A group of 17 commitments is rarely going to break the top 10, and coach Ryan Day's first group in Columbus didn't, finishing 14th overall. But if you think this was a bad class, look closer. Among those signees are three 5-star prospects and nine 4-stars.
Still, things didn't go the way Day hoped Wednesday. Though he got a huge pickup in offensive lineman Enokk Vimahi, longtime offensive line commitment Doug Nester flipped to Virginia Tech.
This is hardly a blip for the Buckeyes, but does it open the window just a tiny crack for other Big Ten programs to close the gap?
Michigan and Penn State's recruiting classes are clearly better, stronger and deeper than the Buckeyes' this year. The Wolverines' class especially looks terrific, highlighted by difference-making safety Daxton Hill, elite running back Zach Charbonnet and 5-star defensive tackle Chris Hinton.
Though Penn State's class is rated 13th, the Nittany Lions have a class of 23 players. Other teams like Wisconsin, Nebraska, Purdue and Michigan State had good classes again.
Maryland's ranking isn't good, but the Terrapins enjoyed a late surge and are going to be a force on the trail looking ahead with Mike Locksley at the helm.
Nobody is suggesting Ohio State is ready to relinquish its Big Ten crowd. Day is an up-and-coming coach who has hired a good staff and has a roster full of playmakers coming back. You can't count transfer quarterback Justin Fields in this class, but he has a chance to keep the Buckeyes elite.
Yet if you're Michigan, Penn State and others, you have to look for hope. And they may have closed the gap just a smidge this cycle.
Oklahoma's Offense Is Going Nowhere
Sorry, Big 12 defensive backs; your long-standing national nightmare is nowhere near over.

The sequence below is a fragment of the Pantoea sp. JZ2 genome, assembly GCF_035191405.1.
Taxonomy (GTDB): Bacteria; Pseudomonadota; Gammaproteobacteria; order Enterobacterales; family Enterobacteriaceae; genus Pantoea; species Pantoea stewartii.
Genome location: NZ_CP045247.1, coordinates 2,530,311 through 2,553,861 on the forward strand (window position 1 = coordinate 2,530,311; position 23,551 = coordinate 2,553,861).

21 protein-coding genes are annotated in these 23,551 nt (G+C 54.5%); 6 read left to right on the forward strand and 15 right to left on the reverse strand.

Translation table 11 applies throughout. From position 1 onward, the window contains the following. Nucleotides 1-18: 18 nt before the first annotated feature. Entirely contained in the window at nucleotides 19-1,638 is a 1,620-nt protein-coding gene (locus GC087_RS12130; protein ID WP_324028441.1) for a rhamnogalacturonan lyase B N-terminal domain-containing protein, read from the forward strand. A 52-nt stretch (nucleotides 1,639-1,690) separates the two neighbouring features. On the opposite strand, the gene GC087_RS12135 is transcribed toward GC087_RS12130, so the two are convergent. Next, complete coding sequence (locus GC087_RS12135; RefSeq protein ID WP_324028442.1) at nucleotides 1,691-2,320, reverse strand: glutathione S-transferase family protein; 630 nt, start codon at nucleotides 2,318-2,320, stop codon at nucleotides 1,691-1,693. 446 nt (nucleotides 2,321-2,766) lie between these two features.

If you thought maybe coach Lincoln Riley's High-Flying Boomer Sooner Show would hit the skids a little with Kyler Murray and Marquise Brown off to the NFL, think again. The Sooners went out and grabbed Alabama transfer quarterback Jalen Hurts.
Now, they're bringing in arguably the best stable of offensive recruits in the country.
Elite signal-caller Spencer Rattler will be a star in Norman if he sticks around, waits his turn and gets a chance to shine behind center. It's going to be hard for him to fail with three dynamic receivers in the same class along with him.
The Sooners added a little embarrassment to their riches when 5-star Jadon Haselwood committed to them in the Army All-American Bowl, joining Theo Wease and Trejan Bridges.
Oklahoma always has a big pass-catching tight end to complement its offense, and Austin Stogner looks like the future at that position.
In case you forgot about returnees—such as big-play receiver CeeDee Lamb and 1,000-yard rushing freshman Kennedy Brooks (as well as backfield mate Trey Sermon)—it isn't like OU is having to restock an empty pantry, either.
There are holes to be mended defensively, of course, but the Sooners aren't dropping from the top of the Big 12 standings. Not with the kind of offensive talent they're stockpiling in Norman.
Unless otherwise noted, stats courtesy of Sports Reference and CFBStats.com. All recruiting information is from 247Sports, and rankings are from 247Sports' composite.
Brad Shepard covers college football for Bleacher Report. You can follow him on Twitter, @Brad_Shepard.